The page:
Never-Was, Unsuccessful A&R Failure

Welcome to the first post in a series called “industry thorns,” where we look at the people and organizations that have made major contributions to this flailing music industry, holding it back, and/or are contributing to its demise as we speak. Maybe it’s a little melodramatic, but ultimately it is true.

I’ve had an idea for a series like this for a while, and I’ve been cataloging ideas as I’ve come across these various nimrods through my usual interactions. Choosing which one to start with was really hard, but I just decided to go to the most recent, which was the industry dinosaur fighting for relevancy.

Earlier this week, I went down all the followers of TuneLab on twitter and sent a little link out to all the industry-type people (a few bands, publicists, radio personalities, etc.) who followed us that included a sneak peek at some Freestate tracks. The message simply said if you get time to check this out, great, let us know what you think—basically just opening the floor for any feedback. I wasn’t asking for critiques of each clip verse-by-verse or line-by-line, I was looking for something like “great,” “awesome,” or “I like ___ the best.” You know, just what people thought, like we asked. One of the A&R people I sent to I wasn’t really familiar with, but I’d seen the name, and sent her the same direct message. And I discovered an industry thorn.

This chick comes back with one of those snarky “sorry, I don’t give free reviews, that’s part of what I do for a living” and then included a frown face and a link to her website. I check out the website. It naturally looked like it was copied over from geocities, and then I stumbled onto some sample reviews. Garbage. She has this contest where you can submit to her, and one “lucky” artist a month gets her professional A&R review. Well, the review area is for “members only” but thanks to her mid-90s attempt at site security, you can click into it anyway and read. Just think of the most generic thing you can say in response to hearing the song, and you’ve got your review. Now, it’s not her poor reviews that bother me, it’s the fact that she expects bands to PAY her to listen to their music. Really? Seriously? What are they buying? She should be paying THEM to listen to their work if they’re good, not the other way around.

I couldn’t find anything about actually paying to listen; I could only find rates for talking to her on the phone for set increments of time. So naturally I assumed she was some sort of ultra-connected industry bigshot. I go to read about her, and it’s written like a PR pitch that talks about some decently successful artists, but is careful not to say she actually signed them. It certainly implied it, but didn’t say it. I dug into it further by finding her LinkedIn page with résumé, and it turns out this chick has only signed TWO artists! Not only that, but it was two artists I had never heard of, and both happened around ten years ago—nothing before, nothing since. At previous companies, she stated she “championed” the aforementioned artists to her labels before they signed elsewhere. Championed? That counts? I’ll tell you what championed means—it means that she saw them mentioned on another website, or somebody else told her about them, and she went to the label boss and said “pretty please, sign them” unsuccessfully. Or, these recognizable bands are a few of the thousands she “championed” unsuccessfully. Give me a f-ing break. You know how many bands I can name I knew about before they were signed? And for pretty much all of them, I’ve said at some point in an email (or by making them a TL featured band) that “these guys need to be signed.” By that logic, I’ve “championed” far more bands in eight years than she had in 20-some years.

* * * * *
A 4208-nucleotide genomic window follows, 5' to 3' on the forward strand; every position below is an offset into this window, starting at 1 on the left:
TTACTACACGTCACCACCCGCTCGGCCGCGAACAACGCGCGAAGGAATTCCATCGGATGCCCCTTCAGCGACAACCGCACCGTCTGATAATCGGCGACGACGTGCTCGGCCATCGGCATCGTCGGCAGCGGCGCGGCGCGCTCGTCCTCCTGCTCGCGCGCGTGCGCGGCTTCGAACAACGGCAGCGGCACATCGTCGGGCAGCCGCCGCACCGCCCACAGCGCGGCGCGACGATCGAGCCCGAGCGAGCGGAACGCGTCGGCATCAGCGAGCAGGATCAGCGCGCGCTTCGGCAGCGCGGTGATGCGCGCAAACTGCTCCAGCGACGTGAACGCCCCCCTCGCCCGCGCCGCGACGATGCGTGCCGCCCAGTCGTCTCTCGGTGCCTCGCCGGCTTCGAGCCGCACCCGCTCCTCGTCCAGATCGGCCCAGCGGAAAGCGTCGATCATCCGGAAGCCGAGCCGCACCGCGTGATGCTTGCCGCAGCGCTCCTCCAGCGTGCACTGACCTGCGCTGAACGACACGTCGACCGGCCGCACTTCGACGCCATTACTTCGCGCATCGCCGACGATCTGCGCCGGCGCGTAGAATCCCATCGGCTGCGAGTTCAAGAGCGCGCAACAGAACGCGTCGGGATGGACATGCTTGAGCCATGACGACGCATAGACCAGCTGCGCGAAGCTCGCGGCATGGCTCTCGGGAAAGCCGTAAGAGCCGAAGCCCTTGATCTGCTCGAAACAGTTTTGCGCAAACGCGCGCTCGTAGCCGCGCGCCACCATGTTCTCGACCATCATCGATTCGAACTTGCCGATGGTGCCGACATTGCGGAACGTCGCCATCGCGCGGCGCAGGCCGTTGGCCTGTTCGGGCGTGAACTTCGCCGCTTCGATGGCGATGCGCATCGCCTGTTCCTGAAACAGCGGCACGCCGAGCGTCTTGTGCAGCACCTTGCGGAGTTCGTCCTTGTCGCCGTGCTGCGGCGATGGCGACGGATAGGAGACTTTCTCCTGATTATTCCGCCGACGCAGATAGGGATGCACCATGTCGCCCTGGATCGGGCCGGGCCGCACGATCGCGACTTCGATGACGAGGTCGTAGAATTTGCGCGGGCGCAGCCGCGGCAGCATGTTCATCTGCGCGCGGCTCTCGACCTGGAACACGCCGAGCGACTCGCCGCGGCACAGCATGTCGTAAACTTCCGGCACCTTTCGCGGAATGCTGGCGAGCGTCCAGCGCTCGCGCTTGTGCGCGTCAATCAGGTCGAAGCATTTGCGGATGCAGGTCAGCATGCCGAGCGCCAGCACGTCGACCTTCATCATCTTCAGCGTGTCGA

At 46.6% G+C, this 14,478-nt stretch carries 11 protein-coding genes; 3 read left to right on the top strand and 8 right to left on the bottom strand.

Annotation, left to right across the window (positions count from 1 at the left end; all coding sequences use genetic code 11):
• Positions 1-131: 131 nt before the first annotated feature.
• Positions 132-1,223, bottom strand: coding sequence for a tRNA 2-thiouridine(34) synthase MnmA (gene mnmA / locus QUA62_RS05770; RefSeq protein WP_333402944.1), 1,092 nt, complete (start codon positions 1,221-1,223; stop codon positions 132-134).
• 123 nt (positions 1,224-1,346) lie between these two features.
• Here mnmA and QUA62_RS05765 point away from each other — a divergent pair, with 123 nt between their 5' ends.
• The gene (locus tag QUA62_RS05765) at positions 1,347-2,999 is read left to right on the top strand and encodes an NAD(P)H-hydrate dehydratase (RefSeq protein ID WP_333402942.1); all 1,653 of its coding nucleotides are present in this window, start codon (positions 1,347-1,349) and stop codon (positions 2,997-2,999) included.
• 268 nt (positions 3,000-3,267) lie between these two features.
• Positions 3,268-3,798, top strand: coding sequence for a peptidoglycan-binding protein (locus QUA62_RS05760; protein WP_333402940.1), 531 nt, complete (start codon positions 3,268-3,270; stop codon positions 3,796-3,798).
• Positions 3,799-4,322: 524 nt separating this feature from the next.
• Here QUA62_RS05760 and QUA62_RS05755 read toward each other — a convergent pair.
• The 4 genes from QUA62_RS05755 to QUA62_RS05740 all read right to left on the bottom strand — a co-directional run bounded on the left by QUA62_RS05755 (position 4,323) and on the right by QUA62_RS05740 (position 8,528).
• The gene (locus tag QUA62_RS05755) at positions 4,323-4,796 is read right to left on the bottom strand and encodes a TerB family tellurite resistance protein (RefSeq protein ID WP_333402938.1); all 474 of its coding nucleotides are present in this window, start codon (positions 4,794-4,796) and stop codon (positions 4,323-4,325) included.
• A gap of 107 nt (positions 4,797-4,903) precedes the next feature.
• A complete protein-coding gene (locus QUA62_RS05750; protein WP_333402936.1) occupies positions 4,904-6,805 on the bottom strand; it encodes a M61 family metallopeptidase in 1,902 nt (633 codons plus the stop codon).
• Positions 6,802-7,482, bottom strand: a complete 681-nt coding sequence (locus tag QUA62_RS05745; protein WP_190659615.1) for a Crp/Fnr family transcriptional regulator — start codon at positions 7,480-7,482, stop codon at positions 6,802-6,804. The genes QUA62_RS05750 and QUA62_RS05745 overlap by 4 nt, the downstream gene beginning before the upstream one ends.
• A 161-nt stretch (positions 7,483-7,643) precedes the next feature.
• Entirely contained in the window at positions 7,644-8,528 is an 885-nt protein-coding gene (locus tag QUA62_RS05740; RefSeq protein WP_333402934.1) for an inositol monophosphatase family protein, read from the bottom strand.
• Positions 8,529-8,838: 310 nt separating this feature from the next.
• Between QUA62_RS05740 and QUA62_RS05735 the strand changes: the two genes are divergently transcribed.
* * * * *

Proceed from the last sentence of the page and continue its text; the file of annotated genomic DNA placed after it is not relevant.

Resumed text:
At any rate, I was naturally pretty pissed that this self-proclaimed A&R was charging unsigned artists for her to listen to them. Even if she had done more than sign two bands a decade ago and was somehow at least the slightest bit relevant, she still shouldn’t be charging money to unsigned bands. It’s very much like the whole “pay-for-play” system going on all over now, except paying this chick ain’t getting you anything. She’s a dinosaur, meaning she’s stuck in the mentality of the “old industry.” Things are different now, and while this thing still exists, it shouldn’t, and hopefully bands aren’t falling for it. What we have in this case is someone who struggled and fought for relevancy her whole career, who in her head was probably held back because some label exec didn’t listen to her championing, and she never got the recognition she deserved when in reality she just sucked at her job and therefore nobody paid attention when she did have a lucky guess. What she has now is an opportunity to “champion” herself, and make herself feel important by preying on a band’s desire and willingness to do anything to get a break in order to make them part with money to feed her wallet and ego. And that pisses me off.

Naturally, I replied with an admittedly rather douchey “oh, I didn’t know that sort of thing existed anymore, good luck with that.” Of course I offended her, so she hit back with an immediate “are the ads, banners, and interviews on your site free?” Hahaha, well…. Somebody’s rather ignorant and wrongly assumed that like her I was in the business of exploiting the future of music. It gave me great pleasure to reply with “Actually, YES, ads and banners ARE free for unsigned bands! And we don’t charge anyone for interviews.” That felt so good. Realizing the nasty taste of her own foot in her mouth, she replied with a quick volley of several messages ranging from “these are my clients” to “I was only asking to maybe swap services.” Whatever.

When her version of the music industry finally draws its last breath (and it’s gonna be soon), her business deserves to be and will be dead along with it. She’s an industry thorn.